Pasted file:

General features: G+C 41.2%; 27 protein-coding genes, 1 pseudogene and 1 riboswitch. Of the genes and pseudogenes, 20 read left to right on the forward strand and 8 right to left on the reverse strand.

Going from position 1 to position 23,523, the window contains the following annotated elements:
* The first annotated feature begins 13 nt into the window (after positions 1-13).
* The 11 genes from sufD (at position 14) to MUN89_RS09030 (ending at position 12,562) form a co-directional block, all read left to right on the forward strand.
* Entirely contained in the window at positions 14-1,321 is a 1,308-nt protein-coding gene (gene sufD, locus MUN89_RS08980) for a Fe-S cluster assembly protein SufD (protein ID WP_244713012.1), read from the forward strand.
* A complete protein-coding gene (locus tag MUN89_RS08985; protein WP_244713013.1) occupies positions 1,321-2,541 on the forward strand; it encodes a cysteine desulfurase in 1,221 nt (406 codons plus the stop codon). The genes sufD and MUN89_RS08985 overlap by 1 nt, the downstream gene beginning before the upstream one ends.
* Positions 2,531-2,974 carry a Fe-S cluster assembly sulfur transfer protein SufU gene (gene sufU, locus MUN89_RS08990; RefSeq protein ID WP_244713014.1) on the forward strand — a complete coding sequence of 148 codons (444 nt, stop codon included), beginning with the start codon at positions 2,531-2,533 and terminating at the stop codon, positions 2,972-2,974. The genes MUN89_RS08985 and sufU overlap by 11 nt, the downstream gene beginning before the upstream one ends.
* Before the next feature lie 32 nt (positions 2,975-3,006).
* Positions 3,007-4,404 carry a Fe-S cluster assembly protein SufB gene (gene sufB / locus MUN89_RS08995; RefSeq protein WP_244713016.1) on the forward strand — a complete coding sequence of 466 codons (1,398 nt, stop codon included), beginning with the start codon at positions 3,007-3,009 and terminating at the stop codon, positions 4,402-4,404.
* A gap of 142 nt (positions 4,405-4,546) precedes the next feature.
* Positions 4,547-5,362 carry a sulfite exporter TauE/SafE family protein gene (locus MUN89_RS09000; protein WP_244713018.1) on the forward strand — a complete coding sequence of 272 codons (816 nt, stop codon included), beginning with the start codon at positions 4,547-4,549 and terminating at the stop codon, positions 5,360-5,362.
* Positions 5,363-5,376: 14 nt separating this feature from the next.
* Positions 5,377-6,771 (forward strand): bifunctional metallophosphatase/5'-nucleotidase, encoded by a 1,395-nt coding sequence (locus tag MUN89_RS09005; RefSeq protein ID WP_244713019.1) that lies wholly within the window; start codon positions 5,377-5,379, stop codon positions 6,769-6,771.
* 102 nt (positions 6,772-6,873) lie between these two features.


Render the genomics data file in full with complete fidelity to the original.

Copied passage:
General features: G+C 41.2%; 27 protein-coding genes, 1 pseudogene and 1 riboswitch. Of the genes and pseudogenes, 20 read left to right on the forward strand and 8 right to left on the reverse strand.

Going from position 1 to position 23,523, the window contains the following annotated elements:
* The first annotated feature begins 13 nt into the window (after positions 1-13).
* The 11 genes from sufD (at position 14) to MUN89_RS09030 (ending at position 12,562) form a co-directional block, all read left to right on the forward strand.
* Entirely contained in the window at positions 14-1,321 is a 1,308-nt protein-coding gene (gene sufD, locus MUN89_RS08980) for a Fe-S cluster assembly protein SufD (protein ID WP_244713012.1), read from the forward strand.
* A complete protein-coding gene (locus tag MUN89_RS08985; protein WP_244713013.1) occupies positions 1,321-2,541 on the forward strand; it encodes a cysteine desulfurase in 1,221 nt (406 codons plus the stop codon). The genes sufD and MUN89_RS08985 overlap by 1 nt, the downstream gene beginning before the upstream one ends.
* Positions 2,531-2,974 carry a Fe-S cluster assembly sulfur transfer protein SufU gene (gene sufU, locus MUN89_RS08990; RefSeq protein ID WP_244713014.1) on the forward strand — a complete coding sequence of 148 codons (444 nt, stop codon included), beginning with the start codon at positions 2,531-2,533 and terminating at the stop codon, positions 2,972-2,974. The genes MUN89_RS08985 and sufU overlap by 11 nt, the downstream gene beginning before the upstream one ends.
* Before the next feature lie 32 nt (positions 2,975-3,006).
* Positions 3,007-4,404 carry a Fe-S cluster assembly protein SufB gene (gene sufB / locus MUN89_RS08995; RefSeq protein WP_244713016.1) on the forward strand — a complete coding sequence of 466 codons (1,398 nt, stop codon included), beginning with the start codon at positions 3,007-3,009 and terminating at the stop codon, positions 4,402-4,404.
* A gap of 142 nt (positions 4,405-4,546) precedes the next feature.
* Positions 4,547-5,362 carry a sulfite exporter TauE/SafE family protein gene (locus MUN89_RS09000; protein WP_244713018.1) on the forward strand — a complete coding sequence of 272 codons (816 nt, stop codon included), beginning with the start codon at positions 4,547-4,549 and terminating at the stop codon, positions 5,360-5,362.
* Positions 5,363-5,376: 14 nt separating this feature from the next.
* Positions 5,377-6,771 (forward strand): bifunctional metallophosphatase/5'-nucleotidase, encoded by a 1,395-nt coding sequence (locus tag MUN89_RS09005; RefSeq protein ID WP_244713019.1) that lies wholly within the window; start codon positions 5,377-5,379, stop codon positions 6,769-6,771.
* 102 nt (positions 6,772-6,873) lie between these two features.